What is the Shadow Banking System?

Without any context, the term “shadow bank” conjures up images of James Bond villains and conspiracy-laden family-banking dynasties like the Rothschilds.

But according to the New York Fed, shadow banks are “financial intermediaries that conduct maturity, credit, and liquidity transformation without explicit access to central bank liquidity or public sector credit guarantees.”

Simply put, members of the shadow banking system are non-bank financial institutions that participate in credit creation but operate outside of the scope of federal banking regulations.

While not as exciting as villains or conspiracies, the shadow banking system has come to play an important role in our current financial system.

These institutions usually replace the role of banks as intermediaries between investors and borrowers.  They include hedge funds, money market funds, insurance companies, other non-bank financial institutions, as well as government-sponsored enterprises like the FHLB system.

Because these institutions are not regulated as heavily as the banks, they dramatically reduce the cost of borrowing through asset-backed securities, collateralized debt obligations, and the repo market. This lack of regulation and reduced borrowing costs can lead to a rapid acceleration of credit expansion like the market experienced leading up to the Great Financial Crisis of 2007-09.

Today, these shadow banking institutions are making noise again as an increase in excess reserves finds its way into the repo market and other non-bank credit facilities.

Shadow Banking Roots

Going back to the early 1990s, we find the roots of the shadow banking system when the Salomon Brothers firm grabbed the attention of the government by attempting to corner the U.S. Treasury market.

A trader for the Salomon brothers began buying up all of the treasuries at government auctions in August of 1990. When the government caught on and put a limit on the number of purchases from a single firm, the trader started to purchase treasuries from customer accounts and other institutions.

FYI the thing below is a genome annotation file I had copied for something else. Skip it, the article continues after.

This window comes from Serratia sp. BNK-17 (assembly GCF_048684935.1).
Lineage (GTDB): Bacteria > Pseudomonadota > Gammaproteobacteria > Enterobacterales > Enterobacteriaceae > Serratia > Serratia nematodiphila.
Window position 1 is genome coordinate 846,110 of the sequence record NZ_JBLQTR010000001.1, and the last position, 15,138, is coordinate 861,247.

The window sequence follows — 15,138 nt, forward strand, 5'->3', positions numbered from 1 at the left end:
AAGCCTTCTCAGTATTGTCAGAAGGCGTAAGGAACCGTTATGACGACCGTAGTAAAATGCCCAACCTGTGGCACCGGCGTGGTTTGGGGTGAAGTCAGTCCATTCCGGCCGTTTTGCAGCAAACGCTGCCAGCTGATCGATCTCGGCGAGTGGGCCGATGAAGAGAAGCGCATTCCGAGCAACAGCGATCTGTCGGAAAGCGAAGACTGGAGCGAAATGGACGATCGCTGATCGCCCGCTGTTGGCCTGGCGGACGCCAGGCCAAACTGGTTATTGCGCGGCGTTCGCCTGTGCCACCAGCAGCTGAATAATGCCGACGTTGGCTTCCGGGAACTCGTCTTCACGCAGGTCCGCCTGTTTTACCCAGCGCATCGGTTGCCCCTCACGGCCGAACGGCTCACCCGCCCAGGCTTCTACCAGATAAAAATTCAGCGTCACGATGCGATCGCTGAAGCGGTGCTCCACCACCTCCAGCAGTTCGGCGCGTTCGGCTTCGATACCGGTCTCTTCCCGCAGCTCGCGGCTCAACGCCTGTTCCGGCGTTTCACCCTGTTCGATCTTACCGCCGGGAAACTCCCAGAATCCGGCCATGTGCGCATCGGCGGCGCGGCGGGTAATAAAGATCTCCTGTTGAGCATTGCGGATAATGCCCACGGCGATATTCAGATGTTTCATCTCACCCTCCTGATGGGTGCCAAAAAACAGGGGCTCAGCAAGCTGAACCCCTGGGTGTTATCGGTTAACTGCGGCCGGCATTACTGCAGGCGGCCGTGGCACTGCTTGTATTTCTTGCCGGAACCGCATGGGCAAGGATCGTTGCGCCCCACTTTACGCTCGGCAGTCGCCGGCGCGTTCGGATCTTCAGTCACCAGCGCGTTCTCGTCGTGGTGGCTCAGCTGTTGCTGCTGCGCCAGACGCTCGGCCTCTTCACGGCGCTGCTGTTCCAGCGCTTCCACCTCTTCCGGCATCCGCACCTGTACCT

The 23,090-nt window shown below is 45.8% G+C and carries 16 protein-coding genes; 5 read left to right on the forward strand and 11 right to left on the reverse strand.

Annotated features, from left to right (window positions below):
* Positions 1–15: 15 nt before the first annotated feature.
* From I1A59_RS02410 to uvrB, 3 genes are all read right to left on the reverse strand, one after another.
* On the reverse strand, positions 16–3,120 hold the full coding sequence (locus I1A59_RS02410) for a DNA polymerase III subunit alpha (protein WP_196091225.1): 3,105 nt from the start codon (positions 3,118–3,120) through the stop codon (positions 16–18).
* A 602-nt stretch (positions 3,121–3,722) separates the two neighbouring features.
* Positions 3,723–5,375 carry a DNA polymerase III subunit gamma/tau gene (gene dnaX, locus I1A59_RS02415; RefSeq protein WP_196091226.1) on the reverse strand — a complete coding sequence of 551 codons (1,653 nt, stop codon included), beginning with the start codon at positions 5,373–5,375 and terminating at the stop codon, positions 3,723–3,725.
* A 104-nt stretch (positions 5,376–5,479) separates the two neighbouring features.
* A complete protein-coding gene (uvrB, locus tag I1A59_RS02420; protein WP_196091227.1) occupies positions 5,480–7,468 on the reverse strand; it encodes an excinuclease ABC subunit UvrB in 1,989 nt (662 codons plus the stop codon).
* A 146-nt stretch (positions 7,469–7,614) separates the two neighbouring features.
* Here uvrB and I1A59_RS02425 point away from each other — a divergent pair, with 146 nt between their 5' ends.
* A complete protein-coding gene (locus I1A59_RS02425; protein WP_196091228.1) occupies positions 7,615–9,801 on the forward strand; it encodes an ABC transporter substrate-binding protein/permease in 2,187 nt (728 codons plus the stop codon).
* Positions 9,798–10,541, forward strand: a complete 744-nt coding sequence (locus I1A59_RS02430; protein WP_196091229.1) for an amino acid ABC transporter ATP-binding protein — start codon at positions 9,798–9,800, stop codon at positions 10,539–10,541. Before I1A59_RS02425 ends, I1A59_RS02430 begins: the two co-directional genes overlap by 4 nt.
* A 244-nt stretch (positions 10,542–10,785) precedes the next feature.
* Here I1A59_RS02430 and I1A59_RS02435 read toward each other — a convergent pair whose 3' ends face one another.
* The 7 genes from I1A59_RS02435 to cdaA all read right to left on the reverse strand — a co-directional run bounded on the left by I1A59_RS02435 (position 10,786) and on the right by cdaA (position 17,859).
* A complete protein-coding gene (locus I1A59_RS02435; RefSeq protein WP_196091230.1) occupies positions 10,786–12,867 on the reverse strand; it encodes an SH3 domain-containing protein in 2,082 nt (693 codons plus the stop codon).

After the government threatened to pull the firm’s license, the purchasing stopped.

So why was this trader attempting to corner the treasuries market?

Shortly after these events, the world GDP, repo market, and derivatives market all began to skyrocket. The trader realized that global economies would have the capital and liquidity to facilitate this rapid expansion and was going to take advantage of the pristine U.S. Treasury collateral to leverage his returns in the shadow banking system.

Although the derivatives market existed before these events, it was not until the 1990s when the derivatives market and shadow banking system really took off.

Shadow Banking Risks

Shadow banking institutions do not fall under the same regulatory oversight regarding liquidity and capital requirements as traditional depository institutions do. This allows them to pursue higher-risk lending.

Although these practices lead to higher expected returns, shadow banking institutions do not have access to the same government backstop liquidity that traditional banks do, including discount window lending from the Fed or public insurance from the FDIC.

They instead must rely on lines of credit and insurance from private sector firms, namely commercial banks and insurance companies. This becomes risky when solvency issues arise as they did leading up to the crisis in 2007-09.

These risky lending practices led to much of the shadow banking system collapsing and some of its institutions going out of business, taking investor dollars down with them.

Shadow Banking System Today

Today, our financial and banking systems are at risk of collapse again from an addiction to cheap money.

Before the Great Financial Crisis in 2007-09, the private sector increased money supply through productive loans in the real economy. But ever since the system collapse, GDP growth is no longer facilitated by the production of goods and services. Rather, it is facilitated by debt.

This rapid expansion of debt, along with increased capital and liquidity requirements has led to an increase in excess reserves. Many of these excess reserves have ended up back in the shadow banking system, where large amounts of capital tend to pool up.

Due to the increased financialization of our economy and the tendency for capital to evade government oversight, it is highly likely we will see the shadow banking system occupying a larger role in the financial system moving forward.

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